July 29, 2021 was “Earth Overshoot Day”. That’s the point at which humanity’s resource consumption exceeded the planet’s natural capacity to support life for the entire year. For the following five months and two days of 2021, the world was essentially borrowing its resources from the future.1

It has become clear that the planet does not have the natural resources needed to support infinite growth. Recognizing that the planet has finite resources and responding to this can shape the global food system in coming years. This creates significant opportunities for organizations that can evolve their operations and business model to produce food in a way that balances the demand for food with nature and biodiversity in the widest sense. If we collectively fail to take care of nature, we will not be able produce the food we need to function as a society.

We have developed complex global food systems over the last fifty years to feed a rapidly growing population at a cost that is affordable to all. For most, although not all, the food system delivers. The COVID-19 pandemic and the associated supply disruptions have highlighted the system’s frailties, while an increase in extreme weather events has challenged the resilience of producers and driven a strong focus on securing yields in the short term. Collaboration across the entire food system – from farmers, growers and fishers through to processors, retailers and consumers–  is required to develop a broad perspective of a modern food system that can feed the global population while maintaining a balance with nature; a system that fuses traditionally grown foods with future food, produced using techniques such as culturing, cellular and fermenting, to supply highly nutritional and affordable food.

Why ‘investing in a healthy planet’ is critical to the food industry

Recent work with the World Business Council for Sustainable Development, applying KPMG’s Dynamic Risk Assessment methodology to the risks inherent in the global food system, highlighted that the combination of climate change and episodic weather events with other risks (including a focus on short term outcomes over long term consequences of farming systems, diminishing biodiversity, a deterioration in soil quality and a primary focus on scale) could have a material adverse impact on the ability of the global food system to meet its main goal of feeding society. This analysis also highlighted that focusing efforts on steps that could mitigate the impact of climate on our food system and doing so with a long term focus and strong regard to how farming systems interact with nature are amongst some of the most practical steps the food industry can take to enhance the system and help ensure economic and environmental resilience is enhanced. In a practical sense, this means organizations are looking to explore alternatives such as:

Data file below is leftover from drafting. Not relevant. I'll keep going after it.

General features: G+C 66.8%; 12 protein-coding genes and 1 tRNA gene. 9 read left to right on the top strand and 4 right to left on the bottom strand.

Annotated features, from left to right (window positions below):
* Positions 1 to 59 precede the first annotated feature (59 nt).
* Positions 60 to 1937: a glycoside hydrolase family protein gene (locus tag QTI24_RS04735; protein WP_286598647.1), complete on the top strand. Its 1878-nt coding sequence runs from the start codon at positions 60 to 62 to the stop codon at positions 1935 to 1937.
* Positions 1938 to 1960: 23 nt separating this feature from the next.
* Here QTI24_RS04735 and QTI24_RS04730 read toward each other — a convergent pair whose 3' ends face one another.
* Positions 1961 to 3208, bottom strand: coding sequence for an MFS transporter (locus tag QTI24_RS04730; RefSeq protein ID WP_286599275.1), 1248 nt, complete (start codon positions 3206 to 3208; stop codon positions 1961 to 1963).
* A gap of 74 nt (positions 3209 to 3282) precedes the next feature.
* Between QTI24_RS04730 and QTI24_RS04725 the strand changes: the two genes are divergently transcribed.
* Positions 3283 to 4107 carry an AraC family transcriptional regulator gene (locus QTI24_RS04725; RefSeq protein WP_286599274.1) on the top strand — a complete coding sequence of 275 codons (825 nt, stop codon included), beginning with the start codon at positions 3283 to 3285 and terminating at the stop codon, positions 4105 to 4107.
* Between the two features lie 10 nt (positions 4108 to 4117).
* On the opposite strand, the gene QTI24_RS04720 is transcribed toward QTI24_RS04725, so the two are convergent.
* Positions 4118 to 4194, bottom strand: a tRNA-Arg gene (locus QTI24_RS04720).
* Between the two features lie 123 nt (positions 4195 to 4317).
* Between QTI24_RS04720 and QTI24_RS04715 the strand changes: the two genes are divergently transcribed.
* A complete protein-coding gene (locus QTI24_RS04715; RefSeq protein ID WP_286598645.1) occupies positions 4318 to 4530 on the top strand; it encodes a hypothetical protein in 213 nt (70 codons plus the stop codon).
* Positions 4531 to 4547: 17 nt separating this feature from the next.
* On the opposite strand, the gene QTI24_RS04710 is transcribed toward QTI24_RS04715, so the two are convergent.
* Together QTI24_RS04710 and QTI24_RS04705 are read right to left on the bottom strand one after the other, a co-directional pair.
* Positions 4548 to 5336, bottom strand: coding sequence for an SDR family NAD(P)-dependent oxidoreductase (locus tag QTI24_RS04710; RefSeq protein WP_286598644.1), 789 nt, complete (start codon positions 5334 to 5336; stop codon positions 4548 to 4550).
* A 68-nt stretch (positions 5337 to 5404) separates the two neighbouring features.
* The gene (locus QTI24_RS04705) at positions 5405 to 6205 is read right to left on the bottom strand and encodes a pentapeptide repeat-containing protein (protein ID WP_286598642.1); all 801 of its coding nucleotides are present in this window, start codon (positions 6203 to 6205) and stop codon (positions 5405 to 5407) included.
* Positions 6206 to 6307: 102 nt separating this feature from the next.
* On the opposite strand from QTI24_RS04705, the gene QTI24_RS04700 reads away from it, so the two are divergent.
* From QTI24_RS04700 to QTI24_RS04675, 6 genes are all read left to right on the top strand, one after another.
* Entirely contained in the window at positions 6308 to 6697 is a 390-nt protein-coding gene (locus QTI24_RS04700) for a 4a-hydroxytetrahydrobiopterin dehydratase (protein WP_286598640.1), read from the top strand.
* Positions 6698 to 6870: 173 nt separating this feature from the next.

• new technologies that enable yields to be enhanced while striving to minimize inputs and the use of natural capital;
  • transitioning towards more sustainable/regenerative forms of farming;
  • taking farming systems off the grid and using renewable energy sources;
  • shifting towards circularity in food and crop production systems – particularly the development of bioproduct solutions to utilize  the biomass produced in agriculture.

Glimmers of progress

The overall goal is to increase the resilience of the global food system to provide enhanced food access and nutrition to the global population, while also driving material changes in how the system interacts with nature. Progress is beginning to be made in some areas.